Massachusetts hospitals coding at higher acuity to increase pay, watchdog says

Massachusetts hospitals are coding patient diagnoses at higher severity levels to receive more reimbursement, preliminary data obtained by CommonWealth suggests.

The preliminary data, issued Sept. 11, comes from researchers at the Massachusetts Health Policy Commission, a state watchdog agency that examined the practice of hospitals mining patient medical history through their EHR systems to boost the complexity of diagnosis billing codes and maximize payment.

Researchers found that Medicaid hospital payment for a Massachusetts patient with chronic obstructive pulmonary disease in 2017 was $4,584 at the lowest severity level and $16,500 at the highest severity level. They also found that the percent of COPD discharges (all payers) at the highest severity level climbed from 3 percent in 2013 to 12 percent in 2017. During the same period, the percent of COPD discharges (all payers) at the lowest severity level decreased from 14 percent to 7 percent.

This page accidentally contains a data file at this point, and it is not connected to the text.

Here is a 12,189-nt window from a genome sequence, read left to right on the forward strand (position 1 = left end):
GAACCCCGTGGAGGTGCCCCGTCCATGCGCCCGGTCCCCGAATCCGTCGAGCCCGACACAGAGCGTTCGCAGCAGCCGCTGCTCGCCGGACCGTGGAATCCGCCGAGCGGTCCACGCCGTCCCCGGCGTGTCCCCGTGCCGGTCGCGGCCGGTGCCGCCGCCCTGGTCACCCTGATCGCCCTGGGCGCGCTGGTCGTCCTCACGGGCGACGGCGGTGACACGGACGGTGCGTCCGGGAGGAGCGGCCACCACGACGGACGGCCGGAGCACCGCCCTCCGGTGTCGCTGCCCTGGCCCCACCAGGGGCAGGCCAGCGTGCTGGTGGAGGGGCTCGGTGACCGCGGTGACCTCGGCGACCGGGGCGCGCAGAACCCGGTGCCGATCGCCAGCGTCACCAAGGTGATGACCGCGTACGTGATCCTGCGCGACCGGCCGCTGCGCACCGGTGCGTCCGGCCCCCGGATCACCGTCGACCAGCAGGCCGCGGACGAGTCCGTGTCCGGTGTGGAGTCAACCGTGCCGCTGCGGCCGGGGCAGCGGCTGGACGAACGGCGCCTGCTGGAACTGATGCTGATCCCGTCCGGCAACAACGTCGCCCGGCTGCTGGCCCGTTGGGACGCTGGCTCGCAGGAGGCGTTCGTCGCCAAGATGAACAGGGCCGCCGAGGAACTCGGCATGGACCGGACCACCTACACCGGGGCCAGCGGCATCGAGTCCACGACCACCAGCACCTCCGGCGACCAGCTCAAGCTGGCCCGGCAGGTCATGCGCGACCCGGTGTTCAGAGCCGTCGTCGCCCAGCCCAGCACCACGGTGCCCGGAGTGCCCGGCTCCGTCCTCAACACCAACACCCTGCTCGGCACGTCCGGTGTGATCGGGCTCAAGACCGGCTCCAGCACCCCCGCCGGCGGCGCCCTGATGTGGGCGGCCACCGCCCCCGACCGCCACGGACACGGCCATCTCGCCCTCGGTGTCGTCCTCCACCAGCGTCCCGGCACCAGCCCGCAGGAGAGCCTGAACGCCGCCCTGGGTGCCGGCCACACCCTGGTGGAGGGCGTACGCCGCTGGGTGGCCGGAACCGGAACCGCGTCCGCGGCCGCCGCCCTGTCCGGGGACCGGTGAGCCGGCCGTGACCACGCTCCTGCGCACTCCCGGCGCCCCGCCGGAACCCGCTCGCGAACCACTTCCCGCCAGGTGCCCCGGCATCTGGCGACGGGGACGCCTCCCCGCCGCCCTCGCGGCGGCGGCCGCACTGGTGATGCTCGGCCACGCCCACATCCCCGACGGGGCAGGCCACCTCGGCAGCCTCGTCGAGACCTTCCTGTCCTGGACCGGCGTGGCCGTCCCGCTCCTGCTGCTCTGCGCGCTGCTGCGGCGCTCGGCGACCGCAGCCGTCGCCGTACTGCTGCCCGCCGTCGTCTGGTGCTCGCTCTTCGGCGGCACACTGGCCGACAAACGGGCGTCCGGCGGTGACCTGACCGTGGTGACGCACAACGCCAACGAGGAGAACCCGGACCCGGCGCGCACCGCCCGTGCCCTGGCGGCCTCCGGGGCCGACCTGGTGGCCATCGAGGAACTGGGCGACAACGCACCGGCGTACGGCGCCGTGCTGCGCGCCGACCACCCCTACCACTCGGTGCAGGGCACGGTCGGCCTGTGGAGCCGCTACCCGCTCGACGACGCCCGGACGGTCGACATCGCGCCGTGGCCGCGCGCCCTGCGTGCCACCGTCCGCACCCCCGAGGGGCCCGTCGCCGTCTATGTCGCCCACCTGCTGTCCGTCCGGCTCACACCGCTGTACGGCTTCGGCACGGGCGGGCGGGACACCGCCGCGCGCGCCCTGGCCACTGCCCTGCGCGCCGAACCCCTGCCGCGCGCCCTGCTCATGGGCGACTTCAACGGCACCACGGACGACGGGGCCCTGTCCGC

The commission estimated that the state saw $280 million more in inpatient Medicare costs and as much as $300 million more in inpatient commercial costs in 2017 because of increases in inpatient acuity between 2013 and 2017.

"Even if payers are able to offset some of the increased spending from coding intensity, it requires additional time and resources from payers and auditors," researchers added.

David Seltz, executive director of the commission, said at a recent commission board meeting that more research is needed to document and find potential solutions to the problem of the coding and the cost associated with it, according to CommonWealth.

The commission expects to release its full analysis in early 2020.

 

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